The uproar over the Danish cartoons prompted the president of Indonesia Susilo Bambang Yudhoyono (SBY) to write to the international media asking for calm and rationality in facing this challenge in a highly prominent editorial in the International Herald Tribune on Feb 12.
He appealed to the international media and the non-Muslim community to stop justifying the ‘distasteful’ cartoons under the heading of ‘freedom of the press’ which he felt would lengthen the outrage by Muslims all around the world. But this week, President SBY found himself the target of cartoons in an Australian daily. The Weekend Australian cartoon caricatured President Susilo Bambang Yudhoyono's treatment of the province nearest to Australia where separatists are struggling for independence.
The cartoon depicts Yudhoyono as a male dog copulating with a concerned-looking Papuan who is also represented as a dog. In another interpretation of the cartoon by Bill Leak, President Yudhoyono is depicted wearing a black rimless cap and having a tail, saying "Don`t take this the wrong way...". Under him, there was a black man the cartoonist said was a Papuan. The reactions of to the Australian cartoons were fierce. Habib Riziek, chairman of the Islam Defender Front (FPI), said the management of The Australian belonging to Rupert Murdoch should take an example of the country`s racist treatment of Aborigines. According to Antara, he said it was the Australian government which was oppressing the Aborigines who were the legal owners of the Australian continent. In addition, whites were newcomers who had been expelled from Britain. He also mentioned that in the past white criminals in Britain were expelled to Australia. They marginalized Aborigines people and made them the second class people though they are indigenous people.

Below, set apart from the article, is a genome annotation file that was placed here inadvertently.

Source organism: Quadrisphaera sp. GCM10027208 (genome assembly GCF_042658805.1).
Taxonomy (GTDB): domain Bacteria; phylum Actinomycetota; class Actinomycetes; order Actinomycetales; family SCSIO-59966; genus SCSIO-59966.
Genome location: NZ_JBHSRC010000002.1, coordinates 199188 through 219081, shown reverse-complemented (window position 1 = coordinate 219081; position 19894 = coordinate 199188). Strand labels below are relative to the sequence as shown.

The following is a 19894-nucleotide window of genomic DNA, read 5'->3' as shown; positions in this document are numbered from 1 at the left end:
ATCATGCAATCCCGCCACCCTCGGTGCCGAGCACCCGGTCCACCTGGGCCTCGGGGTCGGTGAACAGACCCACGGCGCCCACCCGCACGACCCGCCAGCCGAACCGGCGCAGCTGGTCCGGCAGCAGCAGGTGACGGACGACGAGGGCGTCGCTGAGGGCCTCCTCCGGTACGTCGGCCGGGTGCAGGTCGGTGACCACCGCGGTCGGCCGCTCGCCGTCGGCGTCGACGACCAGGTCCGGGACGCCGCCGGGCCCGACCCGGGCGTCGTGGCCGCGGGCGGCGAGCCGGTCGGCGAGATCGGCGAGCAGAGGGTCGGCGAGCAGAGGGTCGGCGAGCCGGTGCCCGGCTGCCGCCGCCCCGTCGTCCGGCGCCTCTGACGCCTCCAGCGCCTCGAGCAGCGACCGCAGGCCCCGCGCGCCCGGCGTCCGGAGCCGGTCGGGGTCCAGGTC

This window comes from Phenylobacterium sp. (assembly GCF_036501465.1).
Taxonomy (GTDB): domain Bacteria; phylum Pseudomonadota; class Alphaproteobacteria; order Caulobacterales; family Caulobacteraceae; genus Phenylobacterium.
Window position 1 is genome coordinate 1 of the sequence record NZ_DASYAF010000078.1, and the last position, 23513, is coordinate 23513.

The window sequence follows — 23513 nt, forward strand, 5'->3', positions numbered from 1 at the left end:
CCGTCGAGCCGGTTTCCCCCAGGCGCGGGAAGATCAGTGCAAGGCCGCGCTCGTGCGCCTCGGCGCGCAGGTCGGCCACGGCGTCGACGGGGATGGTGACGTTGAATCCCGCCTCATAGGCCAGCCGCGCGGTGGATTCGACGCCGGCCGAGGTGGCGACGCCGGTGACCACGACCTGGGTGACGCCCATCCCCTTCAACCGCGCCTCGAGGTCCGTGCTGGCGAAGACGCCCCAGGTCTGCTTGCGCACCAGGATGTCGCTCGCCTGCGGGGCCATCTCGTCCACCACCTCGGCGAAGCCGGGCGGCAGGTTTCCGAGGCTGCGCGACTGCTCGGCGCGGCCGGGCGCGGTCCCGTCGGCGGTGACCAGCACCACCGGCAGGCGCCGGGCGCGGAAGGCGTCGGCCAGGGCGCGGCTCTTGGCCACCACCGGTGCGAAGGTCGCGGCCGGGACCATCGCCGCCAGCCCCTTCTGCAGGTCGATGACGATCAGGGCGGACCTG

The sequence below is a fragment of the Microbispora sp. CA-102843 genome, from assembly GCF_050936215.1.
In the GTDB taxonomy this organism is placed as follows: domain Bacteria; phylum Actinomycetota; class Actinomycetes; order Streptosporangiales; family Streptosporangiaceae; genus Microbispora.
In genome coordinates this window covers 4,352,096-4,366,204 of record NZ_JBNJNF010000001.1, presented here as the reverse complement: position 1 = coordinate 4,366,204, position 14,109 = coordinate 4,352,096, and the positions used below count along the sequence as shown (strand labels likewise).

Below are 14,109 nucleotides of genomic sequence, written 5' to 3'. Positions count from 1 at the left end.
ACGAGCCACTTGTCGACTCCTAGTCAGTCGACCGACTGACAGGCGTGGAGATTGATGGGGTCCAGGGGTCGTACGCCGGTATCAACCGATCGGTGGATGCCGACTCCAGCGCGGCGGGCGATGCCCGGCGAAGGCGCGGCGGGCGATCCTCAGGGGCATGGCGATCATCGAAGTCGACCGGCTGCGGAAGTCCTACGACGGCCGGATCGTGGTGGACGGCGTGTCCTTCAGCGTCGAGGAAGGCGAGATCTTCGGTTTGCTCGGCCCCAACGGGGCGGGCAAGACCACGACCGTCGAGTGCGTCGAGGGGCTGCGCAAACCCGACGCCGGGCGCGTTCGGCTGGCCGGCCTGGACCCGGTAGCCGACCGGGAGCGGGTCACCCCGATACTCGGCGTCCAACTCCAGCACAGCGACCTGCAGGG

Some critics point out that this cartoon may be in reaction to a cartoon that appeared in an Indonesian newspaper last week that portrayed Howard and his Foreign Minister Alexander Downer as two copulating dingoes, Australian wild dogs. Howard, depicted in the Rakyat Merdeka newspaper on Wednesday as the male, tells Downer: "I want Papua." While there were less top level reactions within Indonesia to the Indonesian cartoons, Australian leaders were quick to downplay the Weekend Australia’s version. Howard was quick to condemn the Weekend Australian cartoon as "tasteless". Downer condemned the Yudhoyono cartoon and urged newspaper editors to act responsibly and be aware of the consequences of their publication.
Ultimately, however, Howard defended Australian press freedom as over and above Indonesian protests. He did not disapprove of the cartoon but will defend the rights of newspapers to publish freely. Howard said cartoons were part of Australian society. "I don't approve of the taste but I'll defend to the death the cartoonist's right to be tasteless," he said.But Howard admitted: "We're going through a difficult patch ". “I might... say to our very good friends in Indonesia, we understand how you feel about west Papua, we understand that, but we ask you to respect and accept the process that goes on in Australia about people coming from west Papua," he said.
Meanwhile, while the row over the cartoons does not seem to have an end in sight, a new rift is opening up as Papua refugees target PNG as an asylum haven. The Indonesian Defence Minister recently sent two divisions of TNI (Indonesian army) to West Papua with three navy boats to patrol the river system which is the tributary artery towards asylum in PNG as well as Australia.
Howard tells Indonesia he does not want Papua (Jakarta Post, 2 April 2006)
Australian daily insults all Indonesian people (Antara, 2 April 2006)
Australian PM says Indonesia ties going through "difficult patch" (CNA, 2 April 2006)
PAPUA: More Papuans Looking To Flee To PNG (Pacific Magazine, 27 March 2006)
Terror fears may spark asylum bids (The Mercury, 14 March 2006)